On a poor day for the Pakistan batsmen across in Mount Maunganui, the two bright spots were Mohammad Rizwan and Faheem Ashraf, who hit 71 and 91 respectively, and added 107 for the seventh wicket, to help their team just about avoid following on. Batting coach Younis Khan was understandably unhappy, and pointed to the batsmen not sticking to a “simple plan” to build partnerships, and asked them to learn from Kane Williamson, the opposition captain.
“It was a simple plan to take time and shift to the next gear accordingly, but we lost back-to-back wickets and didn’t get the momentum we wanted,” Khan said after the third day’s play, which ended with New Zealand 192 ahead after the first-innings exchanges. “In the end, we had that partnership around 100-plus runs, but then a good piece of fielding from New Zealand broke the momentum [Rizwan was dismissed] and we were back where we started.
“I think as a young unit we have to learn that it’s all about partnerships. You sometimes learn from the opposition as well, the way New Zealand picked up after losing two wickets on day one and how the captain took the responsibility and anchored two to three partnerships. That is where we lost it.”
After New Zealand had scored 431, Pakistan quickly slipped to 80 for 6. The 100 for the innings came off 394 balls – the seventh-slowest anywhere since 2002 for matches ESPNcricinfo has ball-by-ball data for. Rizwan and Ashraf lifted the team after that but New Zealand still hold the upper hand.
“At the moment, it looks like we are little bit on our back foot, but on the last day the situation will dictate what our plan will be (save the game or go for a win),” Khan said. “The pitch is a little bit slow, so if they want to win this Test, they have to take some brave decisions. Williamson isn’t a new captain. He has a lot of experience and has an experienced team, so we are expecting an early declaration (on the fourth day) and we are ready for that. I hope some of our top order can score some runs and gain the form for the next Test match.”
For the ongoing game, however, Pakistan have Rizwan and Ashraf to thank for keeping them in the hunt.
Rizwan, who is leading Pakistan in Babar Azam’s absence, reminded him of himself, Khan said, especially when it came to the 28-year-old overcoming early-career struggles to bounce back: “When I see him, I see him, like me, struggling first and then regathering myself to find my game. It isn’t just about this Test match… even in the T20 series, when he was struggling in the first two games, it was like me struggling, and then I get to know my game and have to change a little accordingly.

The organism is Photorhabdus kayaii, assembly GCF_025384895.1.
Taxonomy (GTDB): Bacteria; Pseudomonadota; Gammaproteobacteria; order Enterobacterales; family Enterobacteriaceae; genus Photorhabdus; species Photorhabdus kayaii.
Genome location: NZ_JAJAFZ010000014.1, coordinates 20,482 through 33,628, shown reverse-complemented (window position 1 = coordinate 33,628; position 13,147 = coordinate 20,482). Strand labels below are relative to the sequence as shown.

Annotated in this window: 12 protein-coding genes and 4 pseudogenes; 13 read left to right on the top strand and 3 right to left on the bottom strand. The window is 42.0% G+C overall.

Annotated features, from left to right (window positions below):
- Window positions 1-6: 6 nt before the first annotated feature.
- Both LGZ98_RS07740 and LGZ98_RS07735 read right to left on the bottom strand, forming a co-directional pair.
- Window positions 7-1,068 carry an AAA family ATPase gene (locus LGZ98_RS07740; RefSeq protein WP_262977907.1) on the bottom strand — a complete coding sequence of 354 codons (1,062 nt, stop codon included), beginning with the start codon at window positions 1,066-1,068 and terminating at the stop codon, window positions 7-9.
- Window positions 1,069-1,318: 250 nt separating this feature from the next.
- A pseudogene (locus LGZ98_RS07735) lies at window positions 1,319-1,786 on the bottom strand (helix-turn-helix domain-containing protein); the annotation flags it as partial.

“So my advice was very simple for him to play his natural game. You just go and spend some time at the pitch and things will suddenly start coming to you. He did in the third T20 and he has taken his form into the Test series. He knows his role, his strengths and weaknesses. He is a captain as well and with the runs he is leading from the front.”
As for Ashraf, he continued to give Pakistan hope of having a genuine fast-bowling allrounder, his 91 in over three hours coming after he returned 1 for 40 in 19 overs. He made his Test debut in May 2018, but was dropped after four Tests when then head coach Mickey Arthur expressed his doubts about Ashraf’s role – “we tried to develop Ashraf although his batting hasn’t gone to the level in should be”. He has made a comeback now, and a strong one it has been too.
“We need player like Faheem Ashraf, because it’s not possible to play in the subcontinent all the time,” Khan said. “It’s not just me, but other coaches, especially Waqar Younis, who was very keen to give him more chances in Test cricket. He offers us something we have been missing since Abdul Razzaq and Azhar Mahmood (retired). Batting is all about patience and he is improving with every passing day, and he has all the potential in him to become the allrounder we need.”
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